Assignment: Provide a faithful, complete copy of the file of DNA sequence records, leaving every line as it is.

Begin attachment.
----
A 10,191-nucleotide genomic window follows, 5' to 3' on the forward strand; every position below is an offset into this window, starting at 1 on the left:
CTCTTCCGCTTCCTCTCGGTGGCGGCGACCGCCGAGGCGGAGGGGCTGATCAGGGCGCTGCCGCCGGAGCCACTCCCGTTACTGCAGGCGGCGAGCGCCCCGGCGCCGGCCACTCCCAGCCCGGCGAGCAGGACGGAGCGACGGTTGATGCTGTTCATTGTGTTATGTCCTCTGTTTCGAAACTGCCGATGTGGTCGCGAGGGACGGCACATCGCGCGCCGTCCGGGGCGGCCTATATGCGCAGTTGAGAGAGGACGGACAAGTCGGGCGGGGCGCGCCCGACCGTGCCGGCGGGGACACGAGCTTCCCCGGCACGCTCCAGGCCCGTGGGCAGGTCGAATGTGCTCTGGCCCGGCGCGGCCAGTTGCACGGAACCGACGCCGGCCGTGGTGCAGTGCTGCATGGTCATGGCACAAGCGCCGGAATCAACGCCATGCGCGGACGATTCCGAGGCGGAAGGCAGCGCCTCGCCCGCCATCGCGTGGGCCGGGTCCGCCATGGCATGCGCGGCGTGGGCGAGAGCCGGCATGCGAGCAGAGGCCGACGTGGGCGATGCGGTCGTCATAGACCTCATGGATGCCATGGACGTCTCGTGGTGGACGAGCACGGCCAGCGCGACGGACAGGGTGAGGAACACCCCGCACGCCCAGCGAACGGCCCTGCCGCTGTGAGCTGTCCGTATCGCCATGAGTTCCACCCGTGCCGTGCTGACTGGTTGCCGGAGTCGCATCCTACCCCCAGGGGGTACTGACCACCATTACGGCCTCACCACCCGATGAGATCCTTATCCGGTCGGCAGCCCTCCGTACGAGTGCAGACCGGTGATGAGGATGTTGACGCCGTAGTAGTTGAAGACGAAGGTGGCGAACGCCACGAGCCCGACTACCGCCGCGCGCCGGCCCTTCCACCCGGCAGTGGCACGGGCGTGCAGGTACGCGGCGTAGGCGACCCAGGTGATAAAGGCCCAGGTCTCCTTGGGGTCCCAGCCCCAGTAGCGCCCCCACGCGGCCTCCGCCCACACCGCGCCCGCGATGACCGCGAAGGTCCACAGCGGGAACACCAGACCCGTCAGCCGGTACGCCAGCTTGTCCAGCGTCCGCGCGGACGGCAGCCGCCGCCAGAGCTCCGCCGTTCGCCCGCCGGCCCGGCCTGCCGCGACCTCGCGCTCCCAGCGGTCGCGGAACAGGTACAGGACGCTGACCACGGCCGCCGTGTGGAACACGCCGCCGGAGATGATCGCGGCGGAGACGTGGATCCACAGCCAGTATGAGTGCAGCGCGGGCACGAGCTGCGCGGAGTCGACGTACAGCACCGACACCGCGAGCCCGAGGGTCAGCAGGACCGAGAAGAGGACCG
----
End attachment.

A 10,191-nucleotide genomic window follows, 5' to 3' on the forward strand; every position below is an offset into this window, starting at 1 on the left:
CTCTTCCGCTTCCTCTCGGTGGCGGCGACCGCCGAGGCGGAGGGGCTGATCAGGGCGCTGCCGCCGGAGCCACTCCCGTTACTGCAGGCGGCGAGCGCCCCGGCGCCGGCCACTCCCAGCCCGGCGAGCAGGACGGAGCGACGGTTGATGCTGTTCATTGTGTTATGTCCTCTGTTTCGAAACTGCCGATGTGGTCGCGAGGGACGGCACATCGCGCGCCGTCCGGGGCGGCCTATATGCGCAGTTGAGAGAGGACGGACAAGTCGGGCGGGGCGCGCCCGACCGTGCCGGCGGGGACACGAGCTTCCCCGGCACGCTCCAGGCCCGTGGGCAGGTCGAATGTGCTCTGGCCCGGCGCGGCCAGTTGCACGGAACCGACGCCGGCCGTGGTGCAGTGCTGCATGGTCATGGCACAAGCGCCGGAATCAACGCCATGCGCGGACGATTCCGAGGCGGAAGGCAGCGCCTCGCCCGCCATCGCGTGGGCCGGGTCCGCCATGGCATGCGCGGCGTGGGCGAGAGCCGGCATGCGAGCAGAGGCCGACGTGGGCGATGCGGTCGTCATAGACCTCATGGATGCCATGGACGTCTCGTGGTGGACGAGCACGGCCAGCGCGACGGACAGGGTGAGGAACACCCCGCACGCCCAGCGAACGGCCCTGCCGCTGTGAGCTGTCCGTATCGCCATGAGTTCCACCCGTGCCGTGCTGACTGGTTGCCGGAGTCGCATCCTACCCCCAGGGGGTACTGACCACCATTACGGCCTCACCACCCGATGAGATCCTTATCCGGTCGGCAGCCCTCCGTACGAGTGCAGACCGGTGATGAGGATGTTGACGCCGTAGTAGTTGAAGACGAAGGTGGCGAACGCCACGAGCCCGACTACCGCCGCGCGCCGGCCCTTCCACCCGGCAGTGGCACGGGCGTGCAGGTACGCGGCGTAGGCGACCCAGGTGATAAAGGCCCAGGTCTCCTTGGGGTCCCAGCCCCAGTAGCGCCCCCACGCGGCCTCCGCCCACACCGCGCCCGCGATGACCGCGAAGGTCCACAGCGGGAACACCAGACCCGTCAGCCGGTACGCCAGCTTGTCCAGCGTCCGCGCGGACGGCAGCCGCCGCCAGAGCTCCGCCGTTCGCCCGCCGGCCCGGCCTGCCGCGACCTCGCGCTCCCAGCGGTCGCGGAACAGGTACAGGACGCTGACCACGGCCGCCGTGTGGAACACGCCGCCGGAGATGATCGCGGCGGAGACGTGGATCCACAGCCAGTATGAGTGCAGCGCGGGCACGAGCTGCGCGGAGTCGACGTACAGCACCGACACCGCGAGCCCGAGGGTCAGCAGGACCGAGAAGAGGACCG